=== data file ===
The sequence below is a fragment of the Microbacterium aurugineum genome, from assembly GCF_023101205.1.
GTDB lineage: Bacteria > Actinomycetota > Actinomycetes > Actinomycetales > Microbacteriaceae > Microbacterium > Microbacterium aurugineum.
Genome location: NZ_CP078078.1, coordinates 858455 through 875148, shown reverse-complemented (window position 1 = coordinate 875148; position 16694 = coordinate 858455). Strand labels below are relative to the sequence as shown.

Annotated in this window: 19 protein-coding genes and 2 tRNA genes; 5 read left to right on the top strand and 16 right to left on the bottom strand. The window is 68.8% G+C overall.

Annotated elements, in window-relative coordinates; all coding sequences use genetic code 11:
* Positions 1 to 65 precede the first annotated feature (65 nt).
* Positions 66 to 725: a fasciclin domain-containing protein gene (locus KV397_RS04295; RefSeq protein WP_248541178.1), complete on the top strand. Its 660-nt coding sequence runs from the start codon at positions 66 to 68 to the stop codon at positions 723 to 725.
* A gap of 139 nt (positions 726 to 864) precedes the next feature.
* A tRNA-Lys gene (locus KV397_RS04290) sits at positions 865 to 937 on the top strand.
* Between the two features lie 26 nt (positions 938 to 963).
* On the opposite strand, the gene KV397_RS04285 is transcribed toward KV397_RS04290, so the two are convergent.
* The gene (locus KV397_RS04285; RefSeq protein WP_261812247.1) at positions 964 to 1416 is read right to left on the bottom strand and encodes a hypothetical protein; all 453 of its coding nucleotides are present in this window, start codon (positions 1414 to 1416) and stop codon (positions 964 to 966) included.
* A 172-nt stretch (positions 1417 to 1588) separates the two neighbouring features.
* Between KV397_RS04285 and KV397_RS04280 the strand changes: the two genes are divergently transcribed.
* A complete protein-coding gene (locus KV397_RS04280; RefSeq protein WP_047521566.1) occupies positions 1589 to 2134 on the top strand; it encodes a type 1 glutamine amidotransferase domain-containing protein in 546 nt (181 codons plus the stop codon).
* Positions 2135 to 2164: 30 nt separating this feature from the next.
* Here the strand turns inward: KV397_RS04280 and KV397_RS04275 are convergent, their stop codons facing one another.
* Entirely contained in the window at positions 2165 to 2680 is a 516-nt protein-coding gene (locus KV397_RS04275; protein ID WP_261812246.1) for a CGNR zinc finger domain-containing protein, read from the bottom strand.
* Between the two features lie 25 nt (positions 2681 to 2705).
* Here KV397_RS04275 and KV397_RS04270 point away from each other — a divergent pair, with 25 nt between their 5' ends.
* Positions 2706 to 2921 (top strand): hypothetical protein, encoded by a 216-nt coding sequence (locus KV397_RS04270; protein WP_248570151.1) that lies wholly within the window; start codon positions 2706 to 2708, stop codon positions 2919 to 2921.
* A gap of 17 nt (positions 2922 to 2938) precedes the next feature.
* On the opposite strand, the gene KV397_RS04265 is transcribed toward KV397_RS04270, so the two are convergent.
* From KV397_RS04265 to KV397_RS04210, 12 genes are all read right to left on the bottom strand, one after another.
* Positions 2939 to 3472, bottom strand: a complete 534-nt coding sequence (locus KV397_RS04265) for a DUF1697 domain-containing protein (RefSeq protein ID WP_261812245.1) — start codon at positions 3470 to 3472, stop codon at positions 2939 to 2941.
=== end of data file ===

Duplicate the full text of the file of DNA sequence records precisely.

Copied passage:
The sequence below is a fragment of the Microbacterium aurugineum genome, from assembly GCF_023101205.1.
GTDB lineage: Bacteria > Actinomycetota > Actinomycetes > Actinomycetales > Microbacteriaceae > Microbacterium > Microbacterium aurugineum.
Genome location: NZ_CP078078.1, coordinates 858455 through 875148, shown reverse-complemented (window position 1 = coordinate 875148; position 16694 = coordinate 858455). Strand labels below are relative to the sequence as shown.

Annotated in this window: 19 protein-coding genes and 2 tRNA genes; 5 read left to right on the top strand and 16 right to left on the bottom strand. The window is 68.8% G+C overall.

Annotated elements, in window-relative coordinates; all coding sequences use genetic code 11:
* Positions 1 to 65 precede the first annotated feature (65 nt).
* Positions 66 to 725: a fasciclin domain-containing protein gene (locus KV397_RS04295; RefSeq protein WP_248541178.1), complete on the top strand. Its 660-nt coding sequence runs from the start codon at positions 66 to 68 to the stop codon at positions 723 to 725.
* A gap of 139 nt (positions 726 to 864) precedes the next feature.
* A tRNA-Lys gene (locus KV397_RS04290) sits at positions 865 to 937 on the top strand.
* Between the two features lie 26 nt (positions 938 to 963).
* On the opposite strand, the gene KV397_RS04285 is transcribed toward KV397_RS04290, so the two are convergent.
* The gene (locus KV397_RS04285; RefSeq protein WP_261812247.1) at positions 964 to 1416 is read right to left on the bottom strand and encodes a hypothetical protein; all 453 of its coding nucleotides are present in this window, start codon (positions 1414 to 1416) and stop codon (positions 964 to 966) included.
* A 172-nt stretch (positions 1417 to 1588) separates the two neighbouring features.
* Between KV397_RS04285 and KV397_RS04280 the strand changes: the two genes are divergently transcribed.
* A complete protein-coding gene (locus KV397_RS04280; RefSeq protein WP_047521566.1) occupies positions 1589 to 2134 on the top strand; it encodes a type 1 glutamine amidotransferase domain-containing protein in 546 nt (181 codons plus the stop codon).
* Positions 2135 to 2164: 30 nt separating this feature from the next.
* Here the strand turns inward: KV397_RS04280 and KV397_RS04275 are convergent, their stop codons facing one another.
* Entirely contained in the window at positions 2165 to 2680 is a 516-nt protein-coding gene (locus KV397_RS04275; protein ID WP_261812246.1) for a CGNR zinc finger domain-containing protein, read from the bottom strand.
* Between the two features lie 25 nt (positions 2681 to 2705).
* Here KV397_RS04275 and KV397_RS04270 point away from each other — a divergent pair, with 25 nt between their 5' ends.
* Positions 2706 to 2921 (top strand): hypothetical protein, encoded by a 216-nt coding sequence (locus KV397_RS04270; protein WP_248570151.1) that lies wholly within the window; start codon positions 2706 to 2708, stop codon positions 2919 to 2921.
* A gap of 17 nt (positions 2922 to 2938) precedes the next feature.
* On the opposite strand, the gene KV397_RS04265 is transcribed toward KV397_RS04270, so the two are convergent.
* From KV397_RS04265 to KV397_RS04210, 12 genes are all read right to left on the bottom strand, one after another.
* Positions 2939 to 3472, bottom strand: a complete 534-nt coding sequence (locus KV397_RS04265) for a DUF1697 domain-containing protein (RefSeq protein ID WP_261812245.1) — start codon at positions 3470 to 3472, stop codon at positions 2939 to 2941.